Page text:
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Picture: 123RF/XIXINXING
Picture: 123RF/XIXINXING

You may have noticed that the costs of going to the doctor, consulting a lawyer and enrolling for a Masters in Business Administration have increased relentlessly over the years compared to the prices of things we buy in shops.

There is a good economic explanation. New technologies bring productivity improvements (fewer people producing more) to manufacturing, farming, logistics and related activities, bringing prices down, while professional services such as medicine, law and education rely on the time of experts. Their opinions take as long to deliver today as they did a 100 years ago. The key ingredient — the time of a doctor, lawyer or teacher — cannot be condensed.

Until now. Might artificial intelligence (AI) be the first technology to bring about a productivity revolution in the professions? To do so, AI will have to process professionals’ expertise to offer the same quality of advice in a shorter time or to more clients over the same time.

History suggests that when technology helps fewer people produce more, this may reduce the number of people in the original jobs, but also increase employment in related fields. Take information technology. “Computers” originally referred to people sitting in rows calculating manually. Those jobs disappeared when machines were created that did the job far more quickly and accurately; but that created a huge number of software, hardware and administrative jobs, and it enabled us to do vastly more with the same resources.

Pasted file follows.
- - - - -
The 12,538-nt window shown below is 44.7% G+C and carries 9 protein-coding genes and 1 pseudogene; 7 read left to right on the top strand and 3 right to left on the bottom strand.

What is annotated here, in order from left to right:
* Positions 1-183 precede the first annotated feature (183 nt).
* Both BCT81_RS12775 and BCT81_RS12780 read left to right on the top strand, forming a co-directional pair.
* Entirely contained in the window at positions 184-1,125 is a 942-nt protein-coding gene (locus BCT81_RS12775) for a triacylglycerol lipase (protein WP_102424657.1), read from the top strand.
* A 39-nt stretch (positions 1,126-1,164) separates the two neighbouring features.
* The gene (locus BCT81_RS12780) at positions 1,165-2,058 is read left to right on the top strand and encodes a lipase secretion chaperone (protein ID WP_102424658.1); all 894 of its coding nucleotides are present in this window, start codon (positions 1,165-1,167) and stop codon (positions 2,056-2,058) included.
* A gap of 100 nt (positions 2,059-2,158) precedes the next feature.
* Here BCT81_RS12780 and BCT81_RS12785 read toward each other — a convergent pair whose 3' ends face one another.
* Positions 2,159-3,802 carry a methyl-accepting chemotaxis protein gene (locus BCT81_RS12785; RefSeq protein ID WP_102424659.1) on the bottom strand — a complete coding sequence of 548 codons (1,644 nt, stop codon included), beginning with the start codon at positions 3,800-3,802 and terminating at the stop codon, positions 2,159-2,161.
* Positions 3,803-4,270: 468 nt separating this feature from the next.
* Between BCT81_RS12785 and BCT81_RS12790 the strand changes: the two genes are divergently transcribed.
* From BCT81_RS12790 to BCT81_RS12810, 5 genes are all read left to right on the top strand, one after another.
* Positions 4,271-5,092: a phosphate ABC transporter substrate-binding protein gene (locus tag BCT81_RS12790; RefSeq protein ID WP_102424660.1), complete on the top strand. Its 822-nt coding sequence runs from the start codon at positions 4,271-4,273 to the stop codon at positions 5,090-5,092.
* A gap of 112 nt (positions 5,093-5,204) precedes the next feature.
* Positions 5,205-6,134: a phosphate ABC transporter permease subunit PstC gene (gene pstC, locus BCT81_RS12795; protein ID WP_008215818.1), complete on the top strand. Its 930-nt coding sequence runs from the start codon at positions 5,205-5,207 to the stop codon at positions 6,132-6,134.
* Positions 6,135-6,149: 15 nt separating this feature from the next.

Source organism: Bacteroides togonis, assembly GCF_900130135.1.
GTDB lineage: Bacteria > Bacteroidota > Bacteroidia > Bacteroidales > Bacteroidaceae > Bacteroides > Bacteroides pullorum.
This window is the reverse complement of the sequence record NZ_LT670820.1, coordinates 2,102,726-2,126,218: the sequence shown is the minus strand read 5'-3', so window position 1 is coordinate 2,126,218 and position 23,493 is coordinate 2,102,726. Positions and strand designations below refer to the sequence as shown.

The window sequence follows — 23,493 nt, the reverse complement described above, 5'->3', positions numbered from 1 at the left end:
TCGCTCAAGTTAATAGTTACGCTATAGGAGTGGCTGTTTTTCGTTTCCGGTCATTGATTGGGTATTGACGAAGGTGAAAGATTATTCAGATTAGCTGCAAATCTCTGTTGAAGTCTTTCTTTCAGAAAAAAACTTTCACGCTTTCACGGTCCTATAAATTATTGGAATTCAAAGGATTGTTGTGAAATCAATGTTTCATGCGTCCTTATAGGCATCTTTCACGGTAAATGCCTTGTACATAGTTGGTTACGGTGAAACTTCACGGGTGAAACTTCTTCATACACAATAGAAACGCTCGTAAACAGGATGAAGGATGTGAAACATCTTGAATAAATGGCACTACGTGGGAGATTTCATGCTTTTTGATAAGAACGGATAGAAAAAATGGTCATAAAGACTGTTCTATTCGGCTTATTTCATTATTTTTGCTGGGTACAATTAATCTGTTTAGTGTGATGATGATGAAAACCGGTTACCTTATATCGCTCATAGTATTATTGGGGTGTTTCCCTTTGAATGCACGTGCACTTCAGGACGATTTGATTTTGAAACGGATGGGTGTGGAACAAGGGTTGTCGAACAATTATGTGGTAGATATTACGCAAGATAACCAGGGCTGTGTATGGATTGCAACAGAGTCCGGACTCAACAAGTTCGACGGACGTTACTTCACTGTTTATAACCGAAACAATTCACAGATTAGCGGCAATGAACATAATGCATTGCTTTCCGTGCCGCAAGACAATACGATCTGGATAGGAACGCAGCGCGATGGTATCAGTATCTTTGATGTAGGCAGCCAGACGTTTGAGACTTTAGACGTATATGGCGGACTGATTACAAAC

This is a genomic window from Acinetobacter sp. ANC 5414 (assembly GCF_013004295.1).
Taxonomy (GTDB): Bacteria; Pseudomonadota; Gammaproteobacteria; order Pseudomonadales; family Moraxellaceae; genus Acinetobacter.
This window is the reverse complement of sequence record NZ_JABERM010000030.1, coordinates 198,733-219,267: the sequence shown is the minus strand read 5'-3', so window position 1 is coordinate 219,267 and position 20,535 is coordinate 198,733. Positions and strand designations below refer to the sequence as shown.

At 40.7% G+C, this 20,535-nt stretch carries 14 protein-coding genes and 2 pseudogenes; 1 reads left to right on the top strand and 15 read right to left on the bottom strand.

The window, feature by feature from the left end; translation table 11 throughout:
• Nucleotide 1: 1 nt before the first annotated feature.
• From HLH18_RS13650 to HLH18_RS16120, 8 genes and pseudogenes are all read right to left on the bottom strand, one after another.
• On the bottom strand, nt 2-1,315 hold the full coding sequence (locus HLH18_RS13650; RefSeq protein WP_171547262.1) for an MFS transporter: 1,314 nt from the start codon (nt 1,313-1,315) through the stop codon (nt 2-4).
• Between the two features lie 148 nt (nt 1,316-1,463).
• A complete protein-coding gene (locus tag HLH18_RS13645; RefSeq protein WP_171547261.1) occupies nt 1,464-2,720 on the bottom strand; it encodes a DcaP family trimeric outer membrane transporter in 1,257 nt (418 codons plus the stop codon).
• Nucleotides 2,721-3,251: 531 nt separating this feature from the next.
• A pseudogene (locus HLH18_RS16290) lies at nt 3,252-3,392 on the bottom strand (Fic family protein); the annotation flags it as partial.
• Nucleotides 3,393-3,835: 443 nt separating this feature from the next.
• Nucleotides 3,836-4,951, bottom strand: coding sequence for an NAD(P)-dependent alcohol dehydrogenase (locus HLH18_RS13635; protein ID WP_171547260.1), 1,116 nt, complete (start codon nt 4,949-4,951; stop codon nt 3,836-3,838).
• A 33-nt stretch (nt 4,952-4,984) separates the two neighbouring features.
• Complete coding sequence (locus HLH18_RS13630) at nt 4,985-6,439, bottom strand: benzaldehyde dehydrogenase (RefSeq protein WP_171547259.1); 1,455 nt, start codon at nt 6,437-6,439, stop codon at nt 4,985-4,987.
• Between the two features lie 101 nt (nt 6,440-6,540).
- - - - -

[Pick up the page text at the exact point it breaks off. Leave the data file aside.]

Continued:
Might the same happen in services? Just as I expect far fewer accidents when self-drive cars finally take over, so I look forward to more accurate and comprehensive medical diagnoses using an AI app instead of (or better, with) my general practitioner (GP). I will have far greater confidence in the carefully prepared machine with access to the universe of medical knowledge, all the most recent research and my whole medical history, and without any of the biases, foibles and dodgy memory of the human.

I might still want my GP to help me frame my questions and interpret the answers, and sometimes I may need a physical examination to feel things my smartwatch can’t measure. But give me a machine any day for routine answers.

As this will be available online, I expect I shall consult such a facility more often, without the barrier of making an appointment and travelling to see the doctor. And it will be cheaper. And maybe we’ll all spend more time asking how to be healthy than how to cure illnesses. We might need even more doctors to update the AI and help patients use it. Or we may have fewer, more expert doctors, with more technicians to run the machines and more nurses to hold our hands. I can certainly see the number of jobs growing.

That’s how AI could improve productivity in one profession. What about education? We have already seen online learning take off, but what AI will offer is about as far from the old computer-based instruction as cars are from improved horsecarts. Watch this space.

What should small professional firms do about this now? Once a way is found to help chatbots stick to verifiable facts rather than making them up, the worlds of information search, knowledge management and learning will be transformed. Keep an eye on what Microsoft (Bing with improved versions of ChatGPT), Alphabet (Google with Bard) and several smart start-ups are creating that might either wonderfully enrich your practice or remove it entirely. Meanwhile, used wisely to supplement your work, with careful fact-checking, the tech can already give you a competitive advantage.

It generally takes about 20 years for a new technology to yield substantial productivity improvements, so there is probably no immediate threat. But what opportunities are opening up for the entrepreneurially minded?

• Cook chairs the African Management Institute.

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